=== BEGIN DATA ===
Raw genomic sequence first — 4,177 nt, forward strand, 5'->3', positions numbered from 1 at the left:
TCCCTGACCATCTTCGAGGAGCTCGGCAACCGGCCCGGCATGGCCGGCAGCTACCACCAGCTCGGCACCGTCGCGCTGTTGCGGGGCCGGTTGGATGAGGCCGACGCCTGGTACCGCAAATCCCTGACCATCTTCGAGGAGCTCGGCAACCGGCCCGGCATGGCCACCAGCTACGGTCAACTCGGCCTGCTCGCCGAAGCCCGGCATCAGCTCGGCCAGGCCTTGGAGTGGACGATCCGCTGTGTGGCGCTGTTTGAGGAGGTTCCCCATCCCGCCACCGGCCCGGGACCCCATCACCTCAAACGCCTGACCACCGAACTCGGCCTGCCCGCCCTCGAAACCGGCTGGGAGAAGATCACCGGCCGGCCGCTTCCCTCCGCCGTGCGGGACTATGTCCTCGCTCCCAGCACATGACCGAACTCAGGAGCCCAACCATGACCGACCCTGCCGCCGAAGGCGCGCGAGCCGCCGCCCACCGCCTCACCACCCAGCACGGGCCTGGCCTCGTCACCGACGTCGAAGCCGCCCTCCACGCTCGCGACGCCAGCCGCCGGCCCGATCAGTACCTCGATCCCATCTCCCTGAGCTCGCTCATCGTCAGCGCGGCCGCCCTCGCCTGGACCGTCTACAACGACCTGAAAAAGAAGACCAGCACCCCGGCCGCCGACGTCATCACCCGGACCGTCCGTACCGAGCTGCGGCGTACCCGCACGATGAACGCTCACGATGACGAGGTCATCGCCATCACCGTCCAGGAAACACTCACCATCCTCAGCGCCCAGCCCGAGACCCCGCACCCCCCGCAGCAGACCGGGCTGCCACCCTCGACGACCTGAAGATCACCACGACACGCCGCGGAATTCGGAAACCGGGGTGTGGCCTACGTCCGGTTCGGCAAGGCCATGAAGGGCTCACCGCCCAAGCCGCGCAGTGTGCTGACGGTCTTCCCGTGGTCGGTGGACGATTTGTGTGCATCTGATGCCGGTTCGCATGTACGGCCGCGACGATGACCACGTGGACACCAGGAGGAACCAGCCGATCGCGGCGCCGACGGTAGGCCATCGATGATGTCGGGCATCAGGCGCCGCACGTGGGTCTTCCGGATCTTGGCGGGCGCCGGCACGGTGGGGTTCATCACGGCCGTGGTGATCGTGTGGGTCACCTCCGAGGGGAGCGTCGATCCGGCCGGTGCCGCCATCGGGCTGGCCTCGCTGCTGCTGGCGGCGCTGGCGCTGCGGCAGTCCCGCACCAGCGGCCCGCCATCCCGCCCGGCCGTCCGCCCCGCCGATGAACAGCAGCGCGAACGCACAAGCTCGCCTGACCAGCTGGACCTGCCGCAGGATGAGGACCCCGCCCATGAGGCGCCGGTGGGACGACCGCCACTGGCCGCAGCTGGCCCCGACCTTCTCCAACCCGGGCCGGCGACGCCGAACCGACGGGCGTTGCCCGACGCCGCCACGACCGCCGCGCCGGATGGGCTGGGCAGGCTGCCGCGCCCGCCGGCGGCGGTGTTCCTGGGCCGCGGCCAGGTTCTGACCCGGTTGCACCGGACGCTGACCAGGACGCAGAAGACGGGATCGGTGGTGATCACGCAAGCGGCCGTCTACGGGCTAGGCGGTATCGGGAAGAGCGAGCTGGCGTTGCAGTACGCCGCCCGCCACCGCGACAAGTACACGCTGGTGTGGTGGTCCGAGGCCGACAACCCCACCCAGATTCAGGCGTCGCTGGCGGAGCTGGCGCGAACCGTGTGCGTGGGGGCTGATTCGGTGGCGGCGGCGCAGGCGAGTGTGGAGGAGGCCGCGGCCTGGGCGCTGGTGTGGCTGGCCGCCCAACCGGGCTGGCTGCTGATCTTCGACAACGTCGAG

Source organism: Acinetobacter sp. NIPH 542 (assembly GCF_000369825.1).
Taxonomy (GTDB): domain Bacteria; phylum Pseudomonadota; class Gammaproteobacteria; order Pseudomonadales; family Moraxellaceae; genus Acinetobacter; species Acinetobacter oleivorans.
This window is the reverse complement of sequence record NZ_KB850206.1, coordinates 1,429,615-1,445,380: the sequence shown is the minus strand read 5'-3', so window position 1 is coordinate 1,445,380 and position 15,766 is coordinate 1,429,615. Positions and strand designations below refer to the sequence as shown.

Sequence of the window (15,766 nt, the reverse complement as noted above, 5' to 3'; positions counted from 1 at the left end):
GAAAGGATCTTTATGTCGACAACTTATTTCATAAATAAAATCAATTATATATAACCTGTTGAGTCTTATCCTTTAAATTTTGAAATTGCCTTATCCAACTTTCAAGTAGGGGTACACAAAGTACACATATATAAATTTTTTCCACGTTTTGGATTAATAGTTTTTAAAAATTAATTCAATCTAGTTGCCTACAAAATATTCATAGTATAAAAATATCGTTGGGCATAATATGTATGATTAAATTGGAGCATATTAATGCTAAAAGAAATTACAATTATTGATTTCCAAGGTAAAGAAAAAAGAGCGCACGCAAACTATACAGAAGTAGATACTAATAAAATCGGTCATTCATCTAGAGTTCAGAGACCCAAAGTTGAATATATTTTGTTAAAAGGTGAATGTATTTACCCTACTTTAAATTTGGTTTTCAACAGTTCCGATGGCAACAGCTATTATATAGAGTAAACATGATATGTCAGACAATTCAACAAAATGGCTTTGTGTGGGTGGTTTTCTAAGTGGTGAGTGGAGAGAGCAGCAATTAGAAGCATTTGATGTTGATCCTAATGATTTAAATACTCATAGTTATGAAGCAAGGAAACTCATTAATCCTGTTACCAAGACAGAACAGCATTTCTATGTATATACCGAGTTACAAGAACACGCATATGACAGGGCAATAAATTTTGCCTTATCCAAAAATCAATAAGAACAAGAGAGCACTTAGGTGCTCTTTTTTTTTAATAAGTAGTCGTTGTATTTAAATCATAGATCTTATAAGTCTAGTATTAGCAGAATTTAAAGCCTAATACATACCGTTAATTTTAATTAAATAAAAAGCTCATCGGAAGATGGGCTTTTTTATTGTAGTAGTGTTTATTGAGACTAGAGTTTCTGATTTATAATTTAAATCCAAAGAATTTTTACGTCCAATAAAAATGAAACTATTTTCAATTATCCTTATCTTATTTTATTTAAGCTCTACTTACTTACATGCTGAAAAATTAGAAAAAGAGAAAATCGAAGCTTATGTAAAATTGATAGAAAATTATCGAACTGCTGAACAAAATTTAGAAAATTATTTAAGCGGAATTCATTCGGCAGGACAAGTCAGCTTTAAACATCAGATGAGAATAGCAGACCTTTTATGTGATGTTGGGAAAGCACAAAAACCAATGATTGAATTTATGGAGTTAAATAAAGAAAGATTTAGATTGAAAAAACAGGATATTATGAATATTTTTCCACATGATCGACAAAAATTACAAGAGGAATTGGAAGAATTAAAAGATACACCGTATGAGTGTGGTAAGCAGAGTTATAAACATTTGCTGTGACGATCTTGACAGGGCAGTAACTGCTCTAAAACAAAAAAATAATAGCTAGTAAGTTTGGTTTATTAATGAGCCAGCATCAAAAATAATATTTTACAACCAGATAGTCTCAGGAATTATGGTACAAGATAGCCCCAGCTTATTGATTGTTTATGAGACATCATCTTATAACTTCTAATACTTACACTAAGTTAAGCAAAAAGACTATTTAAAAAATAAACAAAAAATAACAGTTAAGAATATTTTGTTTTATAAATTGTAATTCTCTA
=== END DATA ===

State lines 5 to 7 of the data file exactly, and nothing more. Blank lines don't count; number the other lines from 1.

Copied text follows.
This window is the reverse complement of sequence record NZ_KB850206.1, coordinates 1,429,615-1,445,380: the sequence shown is the minus strand read 5'-3', so window position 1 is coordinate 1,445,380 and position 15,766 is coordinate 1,429,615. Positions and strand designations below refer to the sequence as shown.

Sequence of the window (15,766 nt, the reverse complement as noted above, 5' to 3'; positions counted from 1 at the left end):
GAAAGGATCTTTATGTCGACAACTTATTTCATAAATAAAATCAATTATATATAACCTGTTGAGTCTTATCCTTTAAATTTTGAAATTGCCTTATCCAACTTTCAAGTAGGGGTACACAAAGTACACATATATAAATTTTTTCCACGTTTTGGATTAATAGTTTTTAAAAATTAATTCAATCTAGTTGCCTACAAAATATTCATAGTATAAAAATATCGTTGGGCATAATATGTATGATTAAATTGGAGCATATTAATGCTAAAAGAAATTACAATTATTGATTTCCAAGGTAAAGAAAAAAGAGCGCACGCAAACTATACAGAAGTAGATACTAATAAAATCGGTCATTCATCTAGAGTTCAGAGACCCAAAGTTGAATATATTTTGTTAAAAGGTGAATGTATTTACCCTACTTTAAATTTGGTTTTCAACAGTTCCGATGGCAACAGCTATTATATAGAGTAAACATGATATGTCAGACAATTCAACAAAATGGCTTTGTGTGGGTGGTTTTCTAAGTGGTGAGTGGAGAGAGCAGCAATTAGAAGCATTTGATGTTGATCCTAATGATTTAAATACTCATAGTTATGAAGCAAGGAAACTCATTAATCCTGTTACCAAGACAGAACAGCATTTCTATGTATATACCGAGTTACAAGAACACGCATATGACAGGGCAATAAATTTTGCCTTATCCAAAAATCAATAAGAACAAGAGAGCACTTAGGTGCTCTTTTTTTTTAATAAGTAGTCGTTGTATTTAAATCATAGATCTTATAAGTCTAGTATTAGCAGAATTTAAAGCCTAATACATACCGTTAATTTTAATTAAATAAAAAGCTCATCGGAAGATGGGCTTTTTTATTGTAGTAGTGTTTATTGAGACTAGAGTTTCTGATTTATAATTTAAATCCAAAGAATTTTTACGTCCAATAAAAATGAAACTATTTTCAATTATCCTTATCTTATTTTATTTAAGCTCTACTTACTTACATGCTGAAAAATTAGAAAAAGAGAAAATCGAAGCTTATGTAAAATTGATAGAAAATTATCGAACTGCTGAACAAAATTTAGAAAATTATTTAAGCGGAATTCATTCGGCAGGACAAGTCAGCTTTAAACATCAGATGAGAATAGCAGACCTTTTATGTGATGTTGGGAAAGCACAAAAACCAATGATTGAATTTATGGAGTTAAATAAAGAAAGATTTAGATTGAAAAAACAGGATATTATGAATATTTTTCCACATGATCGACAAAAATTACAAGAGGAATTGGAAGAATTAAAAGATACACCGTATGAGTGTGGTAAGCAGAGTTATAAACATTTGCTGTGACGATCTTGACAGGGCAGTAACTGCTCTAAAACAAAAAAATAATAGCTAGTAAGTTTGGTTTATTAATGAGCCAGCATCAAAAATAATATTTTACAACCAGATAGTCTCAGGAATTATGGTACAAGATAGCCCCAGCTTATTGATTGTTTATGAGACATCATCTTATAACTTCTAATACTTACACTAAGTTAAGCAAAAAGACTATTTAAAAAATAAACAAAAAATAACAGTTAAGAATATTTTGTTTTATAAATTGTAATTCTCTA